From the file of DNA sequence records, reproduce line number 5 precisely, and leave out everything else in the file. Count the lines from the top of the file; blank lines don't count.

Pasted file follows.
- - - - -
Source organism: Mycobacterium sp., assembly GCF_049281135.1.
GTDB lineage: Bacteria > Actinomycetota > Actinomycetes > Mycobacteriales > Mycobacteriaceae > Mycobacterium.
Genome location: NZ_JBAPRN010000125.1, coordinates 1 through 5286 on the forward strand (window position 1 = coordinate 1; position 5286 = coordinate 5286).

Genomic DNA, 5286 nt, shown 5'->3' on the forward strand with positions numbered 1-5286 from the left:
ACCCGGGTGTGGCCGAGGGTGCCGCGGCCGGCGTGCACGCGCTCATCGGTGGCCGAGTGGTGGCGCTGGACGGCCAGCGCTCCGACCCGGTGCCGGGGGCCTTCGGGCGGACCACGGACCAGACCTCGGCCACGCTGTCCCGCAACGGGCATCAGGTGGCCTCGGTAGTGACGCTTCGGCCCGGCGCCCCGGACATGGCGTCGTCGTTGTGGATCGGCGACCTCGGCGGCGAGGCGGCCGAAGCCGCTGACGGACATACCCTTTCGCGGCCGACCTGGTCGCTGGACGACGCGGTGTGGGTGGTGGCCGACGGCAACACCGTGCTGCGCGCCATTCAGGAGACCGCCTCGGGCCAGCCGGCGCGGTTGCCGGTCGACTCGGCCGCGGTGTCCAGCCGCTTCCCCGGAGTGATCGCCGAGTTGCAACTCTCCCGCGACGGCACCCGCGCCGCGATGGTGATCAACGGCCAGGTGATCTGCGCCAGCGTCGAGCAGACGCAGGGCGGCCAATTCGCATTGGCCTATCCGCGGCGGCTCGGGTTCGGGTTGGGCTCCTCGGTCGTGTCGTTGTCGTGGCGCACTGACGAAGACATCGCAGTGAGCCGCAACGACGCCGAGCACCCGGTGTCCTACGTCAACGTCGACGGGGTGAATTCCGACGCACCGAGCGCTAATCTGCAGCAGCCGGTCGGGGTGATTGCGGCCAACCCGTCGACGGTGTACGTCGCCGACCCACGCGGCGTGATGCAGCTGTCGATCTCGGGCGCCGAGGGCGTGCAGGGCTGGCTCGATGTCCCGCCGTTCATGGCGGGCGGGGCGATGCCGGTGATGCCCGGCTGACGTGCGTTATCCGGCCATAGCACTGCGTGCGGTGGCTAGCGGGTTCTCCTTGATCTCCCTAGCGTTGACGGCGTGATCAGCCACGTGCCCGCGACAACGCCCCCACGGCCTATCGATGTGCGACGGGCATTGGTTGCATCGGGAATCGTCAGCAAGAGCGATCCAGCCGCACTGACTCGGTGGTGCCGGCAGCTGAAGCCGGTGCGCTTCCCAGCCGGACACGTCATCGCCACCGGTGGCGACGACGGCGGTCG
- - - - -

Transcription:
ACCCGGGTGTGGCCGAGGGTGCCGCGGCCGGCGTGCACGCGCTCATCGGTGGCCGAGTGGTGGCGCTGGACGGCCAGCGCTCCGACCCGGTGCCGGGGGCCTTCGGGCGGACCACGGACCAGACCTCGGCCACGCTGTCCCGCAACGGGCATCAGGTGGCCTCGGTAGTGACGCTTCGGCCCGGCGCCCCGGACATGGCGTCGTCGTTGTGGATCGGCGACCTCGGCGGCGAGGCGGCCGAAGCCGCTGACGGACATACCCTTTCGCGGCCGACCTGGTCGCTGGACGACGCGGTGTGGGTGGTGGCCGACGGCAACACCGTGCTGCGCGCCATTCAGGAGACCGCCTCGGGCCAGCCGGCGCGGTTGCCGGTCGACTCGGCCGCGGTGTCCAGCCGCTTCCCCGGAGTGATCGCCGAGTTGCAACTCTCCCGCGACGGCACCCGCGCCGCGATGGTGATCAACGGCCAGGTGATCTGCGCCAGCGTCGAGCAGACGCAGGGCGGCCAATTCGCATTGGCCTATCCGCGGCGGCTCGGGTTCGGGTTGGGCTCCTCGGTCGTGTCGTTGTCGTGGCGCACTGACGAAGACATCGCAGTGAGCCGCAACGACGCCGAGCACCCGGTGTCCTACGTCAACGTCGACGGGGTGAATTCCGACGCACCGAGCGCTAATCTGCAGCAGCCGGTCGGGGTGATTGCGGCCAACCCGTCGACGGTGTACGTCGCCGACCCACGCGGCGTGATGCAGCTGTCGATCTCGGGCGCCGAGGGCGTGCAGGGCTGGCTCGATGTCCCGCCGTTCATGGCGGGCGGGGCGATGCCGGTGATGCCCGGCTGACGTGCGTTATCCGGCCATAGCACTGCGTGCGGTGGCTAGCGGGTTCTCCTTGATCTCCCTAGCGTTGACGGCGTGATCAGCCACGTGCCCGCGACAACGCCCCCACGGCCTATCGATGTGCGACGGGCATTGGTTGCATCGGGAATCGTCAGCAAGAGCGATCCAGCCGCACTGACTCGGTGGTGCCGGCAGCTGAAGCCGGTGCGCTTCCCAGCCGGACACGTCATCGCCACCGGTGGCGACGACGGCGGTCG